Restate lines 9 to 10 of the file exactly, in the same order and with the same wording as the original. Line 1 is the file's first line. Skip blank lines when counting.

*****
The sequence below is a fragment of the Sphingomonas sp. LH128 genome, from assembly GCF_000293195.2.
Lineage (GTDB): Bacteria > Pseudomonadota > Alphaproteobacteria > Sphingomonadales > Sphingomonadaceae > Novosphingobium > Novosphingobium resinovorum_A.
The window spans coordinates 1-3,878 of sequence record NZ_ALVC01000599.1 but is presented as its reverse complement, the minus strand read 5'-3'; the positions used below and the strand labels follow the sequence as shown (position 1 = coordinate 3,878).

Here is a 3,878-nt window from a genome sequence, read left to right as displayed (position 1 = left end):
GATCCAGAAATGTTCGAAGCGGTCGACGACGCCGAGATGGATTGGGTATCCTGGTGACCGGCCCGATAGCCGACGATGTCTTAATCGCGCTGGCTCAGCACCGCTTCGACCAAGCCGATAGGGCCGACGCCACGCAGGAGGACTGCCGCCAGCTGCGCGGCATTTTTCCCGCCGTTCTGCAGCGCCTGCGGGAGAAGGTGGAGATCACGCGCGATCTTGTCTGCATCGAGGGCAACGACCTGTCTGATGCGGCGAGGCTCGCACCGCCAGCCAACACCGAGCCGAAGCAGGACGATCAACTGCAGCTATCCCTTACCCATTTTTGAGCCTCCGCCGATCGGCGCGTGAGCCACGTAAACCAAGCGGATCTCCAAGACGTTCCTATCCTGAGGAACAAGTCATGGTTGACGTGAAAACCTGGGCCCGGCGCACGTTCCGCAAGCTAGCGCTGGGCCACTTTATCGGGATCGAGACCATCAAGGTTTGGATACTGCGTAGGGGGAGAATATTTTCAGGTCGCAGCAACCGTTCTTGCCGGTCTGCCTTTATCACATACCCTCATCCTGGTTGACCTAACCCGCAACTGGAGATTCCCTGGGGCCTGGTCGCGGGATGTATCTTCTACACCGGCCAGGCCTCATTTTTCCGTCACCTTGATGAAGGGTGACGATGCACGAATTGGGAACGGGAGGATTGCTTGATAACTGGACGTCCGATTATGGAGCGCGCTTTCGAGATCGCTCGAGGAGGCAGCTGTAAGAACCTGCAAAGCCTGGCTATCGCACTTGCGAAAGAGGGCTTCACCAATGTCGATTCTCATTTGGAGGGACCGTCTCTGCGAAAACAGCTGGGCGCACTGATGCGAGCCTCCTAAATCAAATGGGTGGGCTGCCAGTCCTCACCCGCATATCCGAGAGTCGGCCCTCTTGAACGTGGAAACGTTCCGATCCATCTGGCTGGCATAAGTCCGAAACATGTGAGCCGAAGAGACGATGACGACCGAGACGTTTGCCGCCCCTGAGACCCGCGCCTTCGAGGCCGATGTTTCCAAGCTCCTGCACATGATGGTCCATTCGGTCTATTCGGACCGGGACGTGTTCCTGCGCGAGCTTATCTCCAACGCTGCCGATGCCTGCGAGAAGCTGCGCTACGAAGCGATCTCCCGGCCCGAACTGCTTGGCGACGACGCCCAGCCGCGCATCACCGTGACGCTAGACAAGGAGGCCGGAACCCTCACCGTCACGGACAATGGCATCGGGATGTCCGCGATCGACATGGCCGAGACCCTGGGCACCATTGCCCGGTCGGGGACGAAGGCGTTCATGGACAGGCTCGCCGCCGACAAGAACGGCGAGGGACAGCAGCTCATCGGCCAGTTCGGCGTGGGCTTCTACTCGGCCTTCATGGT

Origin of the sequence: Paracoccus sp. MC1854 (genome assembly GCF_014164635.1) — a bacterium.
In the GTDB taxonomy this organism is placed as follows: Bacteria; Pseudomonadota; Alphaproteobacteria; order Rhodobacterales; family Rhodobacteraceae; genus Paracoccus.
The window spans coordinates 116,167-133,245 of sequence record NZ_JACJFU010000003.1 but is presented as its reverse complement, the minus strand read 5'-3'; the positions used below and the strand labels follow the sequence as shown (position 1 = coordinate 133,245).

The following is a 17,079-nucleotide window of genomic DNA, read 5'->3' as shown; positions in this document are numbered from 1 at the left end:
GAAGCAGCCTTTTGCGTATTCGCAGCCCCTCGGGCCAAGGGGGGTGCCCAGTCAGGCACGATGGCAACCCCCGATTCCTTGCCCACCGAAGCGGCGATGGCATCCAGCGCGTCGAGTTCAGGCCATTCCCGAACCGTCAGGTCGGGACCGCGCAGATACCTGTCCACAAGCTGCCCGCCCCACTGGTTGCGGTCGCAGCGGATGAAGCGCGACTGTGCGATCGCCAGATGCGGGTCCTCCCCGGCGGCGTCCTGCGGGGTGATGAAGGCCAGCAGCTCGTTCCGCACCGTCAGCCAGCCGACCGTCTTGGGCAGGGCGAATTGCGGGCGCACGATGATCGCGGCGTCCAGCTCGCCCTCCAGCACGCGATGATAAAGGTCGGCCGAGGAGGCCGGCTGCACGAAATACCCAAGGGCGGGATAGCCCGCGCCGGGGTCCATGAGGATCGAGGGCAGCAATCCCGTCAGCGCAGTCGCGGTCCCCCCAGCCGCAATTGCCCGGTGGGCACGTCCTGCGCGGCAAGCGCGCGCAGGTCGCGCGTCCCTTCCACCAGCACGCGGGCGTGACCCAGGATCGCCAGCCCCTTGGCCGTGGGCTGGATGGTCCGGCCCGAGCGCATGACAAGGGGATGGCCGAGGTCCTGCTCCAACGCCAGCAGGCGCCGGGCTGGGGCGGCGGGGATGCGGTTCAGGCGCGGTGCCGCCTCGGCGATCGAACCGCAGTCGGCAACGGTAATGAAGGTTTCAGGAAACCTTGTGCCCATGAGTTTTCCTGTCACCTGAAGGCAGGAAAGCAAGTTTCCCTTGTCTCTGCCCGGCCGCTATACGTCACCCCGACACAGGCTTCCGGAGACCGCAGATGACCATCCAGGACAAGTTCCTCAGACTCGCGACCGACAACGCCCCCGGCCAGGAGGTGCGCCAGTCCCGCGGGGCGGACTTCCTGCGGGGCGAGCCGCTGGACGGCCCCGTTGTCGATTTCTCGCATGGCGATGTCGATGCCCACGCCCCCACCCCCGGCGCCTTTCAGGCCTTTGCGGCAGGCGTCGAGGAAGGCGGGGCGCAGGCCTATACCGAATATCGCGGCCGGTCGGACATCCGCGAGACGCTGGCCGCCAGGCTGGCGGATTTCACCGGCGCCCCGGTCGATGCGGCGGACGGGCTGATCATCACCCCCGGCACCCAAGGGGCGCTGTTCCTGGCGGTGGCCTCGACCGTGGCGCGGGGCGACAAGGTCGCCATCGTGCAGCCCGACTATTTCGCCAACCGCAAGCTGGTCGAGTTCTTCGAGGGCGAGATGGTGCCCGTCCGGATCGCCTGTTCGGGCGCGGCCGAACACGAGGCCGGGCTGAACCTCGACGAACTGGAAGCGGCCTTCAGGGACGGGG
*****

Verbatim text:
The following is a 17,079-nucleotide window of genomic DNA, read 5'->3' as shown; positions in this document are numbered from 1 at the left end:
GAAGCAGCCTTTTGCGTATTCGCAGCCCCTCGGGCCAAGGGGGGTGCCCAGTCAGGCACGATGGCAACCCCCGATTCCTTGCCCACCGAAGCGGCGATGGCATCCAGCGCGTCGAGTTCAGGCCATTCCCGAACCGTCAGGTCGGGACCGCGCAGATACCTGTCCACAAGCTGCCCGCCCCACTGGTTGCGGTCGCAGCGGATGAAGCGCGACTGTGCGATCGCCAGATGCGGGTCCTCCCCGGCGGCGTCCTGCGGGGTGATGAAGGCCAGCAGCTCGTTCCGCACCGTCAGCCAGCCGACCGTCTTGGGCAGGGCGAATTGCGGGCGCACGATGATCGCGGCGTCCAGCTCGCCCTCCAGCACGCGATGATAAAGGTCGGCCGAGGAGGCCGGCTGCACGAAATACCCAAGGGCGGGATAGCCCGCGCCGGGGTCCATGAGGATCGAGGGCAGCAATCCCGTCAGCGCAGTCGCGGTCCCCCCAGCCGCAATTGCCCGGTGGGCACGTCCTGCGCGGCAAGCGCGCGCAGGTCGCGCGTCCCTTCCACCAGCACGCGGGCGTGACCCAGGATCGCCAGCCCCTTGGCCGTGGGCTGGATGGTCCGGCCCGAGCGCATGACAAGGGGATGGCCGAGGTCCTGCTCCAACGCCAGCAGGCGCCGGGCTGGGGCGGCGGGGATGCGGTTCAGGCGCGGTGCCGCCTCGGCGATCGAACCGCAGTCGGCAACGGTAATGAAGGTTTCAGGAAACCTTGTGCCCATGAGTTTTCCTGTCACCTGAAGGCAGGAAAGCAAGTTTCCCTTGTCTCTGCCCGGCCGCTATACGTCACCCCGACACAGGCTTCCGGAGACCGCAGATGACCATCCAGGACAAGTTCCTCAGACTCGCGACCGACAACGCCCCCGGCCAGGAGGTGCGCCAGTCCCGCGGGGCGGACTTCCTGCGGGGCGAGCCGCTGGACGGCCCCGTTGTCGATTTCTCGCATGGCGATGTCGATGCCCACGCCCCCACCCCCGGCGCCTTTCAGGCCTTTGCGGCAGGCGTCGAGGAAGGCGGGGCGCAGGCCTATACCGAATATCGCGGCCGGTCGGACATCCGCGAGACGCTGGCCGCCAGGCTGGCGGATTTCACCGGCGCCCCGGTCGATGCGGCGGACGGGCTGATCATCACCCCCGGCACCCAAGGGGCGCTGTTCCTGGCGGTGGCCTCGACCGTGGCGCGGGGCGACAAGGTCGCCATCGTGCAGCCCGACTATTTCGCCAACCGCAAGCTGGTCGAGTTCTTCGAGGGCGAGATGGTGCCCGTCCGGATCGCCTGTTCGGGCGCGGCCGAACACGAGGCCGGGCTGAACCTCGACGAACTGGAAGCGGCCTTCAGGGACGGGG